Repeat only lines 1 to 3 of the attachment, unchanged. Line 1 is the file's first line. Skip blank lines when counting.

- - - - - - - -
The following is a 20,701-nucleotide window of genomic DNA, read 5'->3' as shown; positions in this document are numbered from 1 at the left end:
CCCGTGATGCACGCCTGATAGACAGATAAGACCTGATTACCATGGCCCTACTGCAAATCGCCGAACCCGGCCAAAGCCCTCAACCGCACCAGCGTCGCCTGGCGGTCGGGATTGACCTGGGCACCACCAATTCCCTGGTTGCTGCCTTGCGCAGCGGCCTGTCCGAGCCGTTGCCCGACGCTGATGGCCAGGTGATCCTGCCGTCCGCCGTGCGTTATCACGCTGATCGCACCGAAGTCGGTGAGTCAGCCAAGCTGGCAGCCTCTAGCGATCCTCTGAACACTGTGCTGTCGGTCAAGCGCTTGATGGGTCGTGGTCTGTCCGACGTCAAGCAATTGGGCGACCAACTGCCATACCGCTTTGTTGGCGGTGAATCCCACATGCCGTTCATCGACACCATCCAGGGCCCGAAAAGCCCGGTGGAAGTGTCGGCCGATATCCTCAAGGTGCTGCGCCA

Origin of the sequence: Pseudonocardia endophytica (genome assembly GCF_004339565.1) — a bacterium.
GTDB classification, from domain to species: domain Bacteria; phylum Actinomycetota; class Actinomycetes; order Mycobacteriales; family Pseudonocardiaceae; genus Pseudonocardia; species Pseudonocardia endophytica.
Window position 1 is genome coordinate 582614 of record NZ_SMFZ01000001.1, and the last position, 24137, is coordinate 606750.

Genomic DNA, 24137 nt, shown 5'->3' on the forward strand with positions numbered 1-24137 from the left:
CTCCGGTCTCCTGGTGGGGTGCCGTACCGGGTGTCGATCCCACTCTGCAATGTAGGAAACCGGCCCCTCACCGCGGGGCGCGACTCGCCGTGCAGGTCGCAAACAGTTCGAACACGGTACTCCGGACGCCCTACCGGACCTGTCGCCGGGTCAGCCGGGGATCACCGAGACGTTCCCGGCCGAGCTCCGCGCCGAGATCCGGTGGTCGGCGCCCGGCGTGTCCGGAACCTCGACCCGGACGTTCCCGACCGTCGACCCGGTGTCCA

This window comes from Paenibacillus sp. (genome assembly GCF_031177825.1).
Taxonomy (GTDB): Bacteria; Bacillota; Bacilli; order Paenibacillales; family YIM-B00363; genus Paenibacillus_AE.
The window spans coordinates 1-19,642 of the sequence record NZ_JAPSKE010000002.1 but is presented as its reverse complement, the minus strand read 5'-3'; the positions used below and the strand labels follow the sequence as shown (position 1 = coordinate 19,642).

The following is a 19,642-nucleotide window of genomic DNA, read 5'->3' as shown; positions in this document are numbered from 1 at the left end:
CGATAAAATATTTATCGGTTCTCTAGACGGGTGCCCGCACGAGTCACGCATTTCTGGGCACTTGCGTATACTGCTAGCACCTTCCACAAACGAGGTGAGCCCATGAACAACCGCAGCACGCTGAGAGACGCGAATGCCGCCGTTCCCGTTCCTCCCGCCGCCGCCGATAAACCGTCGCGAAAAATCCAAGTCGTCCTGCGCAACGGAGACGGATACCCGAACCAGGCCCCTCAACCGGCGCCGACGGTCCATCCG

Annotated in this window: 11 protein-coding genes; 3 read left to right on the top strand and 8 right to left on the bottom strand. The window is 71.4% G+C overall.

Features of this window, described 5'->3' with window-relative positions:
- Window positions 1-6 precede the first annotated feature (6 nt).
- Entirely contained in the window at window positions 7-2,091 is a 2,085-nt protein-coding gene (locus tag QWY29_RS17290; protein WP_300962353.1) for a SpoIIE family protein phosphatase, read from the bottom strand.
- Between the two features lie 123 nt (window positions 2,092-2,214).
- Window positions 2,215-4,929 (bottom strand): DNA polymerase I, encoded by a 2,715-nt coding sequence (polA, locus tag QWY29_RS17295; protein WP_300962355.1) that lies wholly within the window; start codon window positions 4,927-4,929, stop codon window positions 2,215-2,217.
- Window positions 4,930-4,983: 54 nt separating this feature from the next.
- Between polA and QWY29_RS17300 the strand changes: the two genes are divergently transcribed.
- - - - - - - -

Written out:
The following is a 20,701-nucleotide window of genomic DNA, read 5'->3' as shown; positions in this document are numbered from 1 at the left end:
CCCGTGATGCACGCCTGATAGACAGATAAGACCTGATTACCATGGCCCTACTGCAAATCGCCGAACCCGGCCAAAGCCCTCAACCGCACCAGCGTCGCCTGGCGGTCGGGATTGACCTGGGCACCACCAATTCCCTGGTTGCTGCCTTGCGCAGCGGCCTGTCCGAGCCGTTGCCCGACGCTGATGGCCAGGTGATCCTGCCGTCCGCCGTGCGTTATCACGCTGATCGCACCGAAGTCGGTGAGTCAGCCAAGCTGGCAGCCTCTAGCGATCCTCTGAACACTGTGCTGTCGGTCAAGCGCTTGATGGGTCGTGGTCTGTCCGACGTCAAGCAATTGGGCGACCAACTGCCATACCGCTTTGTTGGCGGTGAATCCCACATGCCGTTCATCGACACCATCCAGGGCCCGAAAAGCCCGGTGGAAGTGTCGGCCGATATCCTCAAGGTGCTGCGCCA

Origin of the sequence: Pseudonocardia endophytica (genome assembly GCF_004339565.1) — a bacterium.